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Talking Turkey

Experts give advice on how to make this year's Thanksgiving meal the best ever

Stuffed turkey on table, woman serving green beans (USA)

— Tim Pannell/Corbis

No matter how many holiday dinners you've hosted or turkeys you've roasted, you still may be obsessing over this year's bird.  Maybe you're hoping that the meat will be juicier, the wings will be crispier or the skin will be roasted to that perfect amber hue.

Help is on the way. Rick Rodgers and Diane Morgan, renowned food writers and cookbook authors, offer their top turkey tips.

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What is the secret to a moist and juicy turkey?

Rick Rodgers: The best way to keep the breast moist is so simple that people find it hard to believe. All you do is cover (cover, not "tent") the breast area (not the wings or legs) with foil before the turkey goes into the oven. This effectively slows the cooking down in this area, and also creates steam to keep the breast moist. During the last hour or so of the roasting time, just remove the foil and baste the bird a couple of times: The pale breast skin will brown beautifully.

There seems to be a lot of buzz about barbecuing your Thanksgiving turkey. What do you think about this method?

Diane Morgan: There are some great reasons to barbecue a turkey. If you are a one-oven household, it's the best way to free up oven space. On top of that, there's no messy roasting pan or grease-splattered oven to clean. Barbecuing is especially good if you live in a warm climate.  But there are always those diehards who light up a grill whether it's raining or snowing!

Is brining worth the effort?

Rick Rodgers: In my opinion, brining isn't worth the effort. The method makes the bird saltier and wetter, but you are not actually adding meaty juices. If you want a turkey soaked in salt water, then just buy a frozen bird: almost all of them are injected with salty flavor "enhancers" to make up for the liquid lost during defrosting.  Or you could buy a kosher turkey, which is salted as part of the koshering process.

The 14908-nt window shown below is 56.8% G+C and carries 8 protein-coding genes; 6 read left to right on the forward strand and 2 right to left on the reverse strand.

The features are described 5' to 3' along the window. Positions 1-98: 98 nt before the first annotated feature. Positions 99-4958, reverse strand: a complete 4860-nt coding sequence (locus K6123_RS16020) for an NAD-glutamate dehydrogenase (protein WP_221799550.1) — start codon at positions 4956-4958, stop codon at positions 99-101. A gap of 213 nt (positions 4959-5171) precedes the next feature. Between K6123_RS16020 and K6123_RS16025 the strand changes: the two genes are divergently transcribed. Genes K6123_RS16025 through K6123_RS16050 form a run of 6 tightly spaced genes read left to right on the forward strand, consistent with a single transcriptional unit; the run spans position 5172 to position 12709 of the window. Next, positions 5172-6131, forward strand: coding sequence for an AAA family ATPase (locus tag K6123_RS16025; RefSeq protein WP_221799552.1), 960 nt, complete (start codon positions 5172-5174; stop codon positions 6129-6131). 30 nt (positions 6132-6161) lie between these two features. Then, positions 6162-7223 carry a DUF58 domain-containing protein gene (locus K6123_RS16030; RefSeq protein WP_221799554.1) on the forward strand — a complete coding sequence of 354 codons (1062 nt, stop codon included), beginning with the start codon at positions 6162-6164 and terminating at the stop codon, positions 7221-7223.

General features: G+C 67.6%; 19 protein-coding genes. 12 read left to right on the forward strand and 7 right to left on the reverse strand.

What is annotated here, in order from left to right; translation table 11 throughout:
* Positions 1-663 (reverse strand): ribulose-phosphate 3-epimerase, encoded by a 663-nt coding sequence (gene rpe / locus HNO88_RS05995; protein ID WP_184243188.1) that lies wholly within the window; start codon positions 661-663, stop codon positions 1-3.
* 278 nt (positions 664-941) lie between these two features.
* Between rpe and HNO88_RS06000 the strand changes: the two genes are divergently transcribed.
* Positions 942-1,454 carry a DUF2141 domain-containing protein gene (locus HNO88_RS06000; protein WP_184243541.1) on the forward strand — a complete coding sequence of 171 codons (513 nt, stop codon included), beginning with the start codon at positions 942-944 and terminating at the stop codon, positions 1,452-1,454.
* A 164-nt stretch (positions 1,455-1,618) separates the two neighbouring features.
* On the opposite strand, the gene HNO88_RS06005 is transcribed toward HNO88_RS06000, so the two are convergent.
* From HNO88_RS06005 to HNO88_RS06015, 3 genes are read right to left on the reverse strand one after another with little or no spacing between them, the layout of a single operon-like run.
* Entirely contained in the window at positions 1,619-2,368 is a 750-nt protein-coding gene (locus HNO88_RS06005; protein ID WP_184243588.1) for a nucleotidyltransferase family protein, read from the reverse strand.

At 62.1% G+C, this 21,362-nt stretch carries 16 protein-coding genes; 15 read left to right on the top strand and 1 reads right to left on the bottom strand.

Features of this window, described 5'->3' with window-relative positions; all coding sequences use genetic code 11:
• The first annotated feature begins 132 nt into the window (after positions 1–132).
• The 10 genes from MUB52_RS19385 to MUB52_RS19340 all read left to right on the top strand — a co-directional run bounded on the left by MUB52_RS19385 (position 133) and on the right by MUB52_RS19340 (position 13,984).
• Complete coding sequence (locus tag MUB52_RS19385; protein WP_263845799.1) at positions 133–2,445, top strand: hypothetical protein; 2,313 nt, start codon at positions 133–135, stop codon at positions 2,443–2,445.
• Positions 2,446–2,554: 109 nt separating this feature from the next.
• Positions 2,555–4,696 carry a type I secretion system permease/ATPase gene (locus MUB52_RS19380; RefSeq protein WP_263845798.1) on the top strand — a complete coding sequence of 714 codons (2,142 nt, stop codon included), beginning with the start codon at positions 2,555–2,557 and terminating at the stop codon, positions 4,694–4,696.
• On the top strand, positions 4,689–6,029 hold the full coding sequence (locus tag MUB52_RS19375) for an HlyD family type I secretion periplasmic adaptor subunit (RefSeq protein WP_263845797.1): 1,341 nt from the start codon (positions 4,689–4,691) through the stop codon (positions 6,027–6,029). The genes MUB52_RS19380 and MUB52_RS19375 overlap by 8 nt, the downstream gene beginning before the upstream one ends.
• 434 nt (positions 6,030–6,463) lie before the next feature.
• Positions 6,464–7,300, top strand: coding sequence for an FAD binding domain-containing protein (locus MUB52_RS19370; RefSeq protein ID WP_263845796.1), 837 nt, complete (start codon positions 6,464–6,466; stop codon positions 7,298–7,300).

Well, I'd still like to give brining a try. How do I do that?

Rick Rodgers: To estimate the amount of brine, place the turkey in a jumbo oven-roasting bag in an ice chest, and measure the cold water needed to cover the bird completely. For each 2 quarts of water, use 1/4 cup plain salt; 1/4 cup sugar; 1 1/2 teaspoons each of rosemary, thyme and sage; and 3/4 teaspoon each of marjoram, celery seed and peppercorns. Use plain, noniodized table salt for the brine. The turkey must be well chilled during brining. Surround the brined turkey in its bag with lots of ice cubes (buy bags of ice if you don't want to deplete your freezer's supply), or use frozen "blue-ice" packs. And don't run the risk of stuffing the turkey, as the salty juices could ruin it. Instead, loosely fill the cavities with seasoning vegetables and bake the stuffing on the side.

Next page: Does trussing the bird make for even cooking? »

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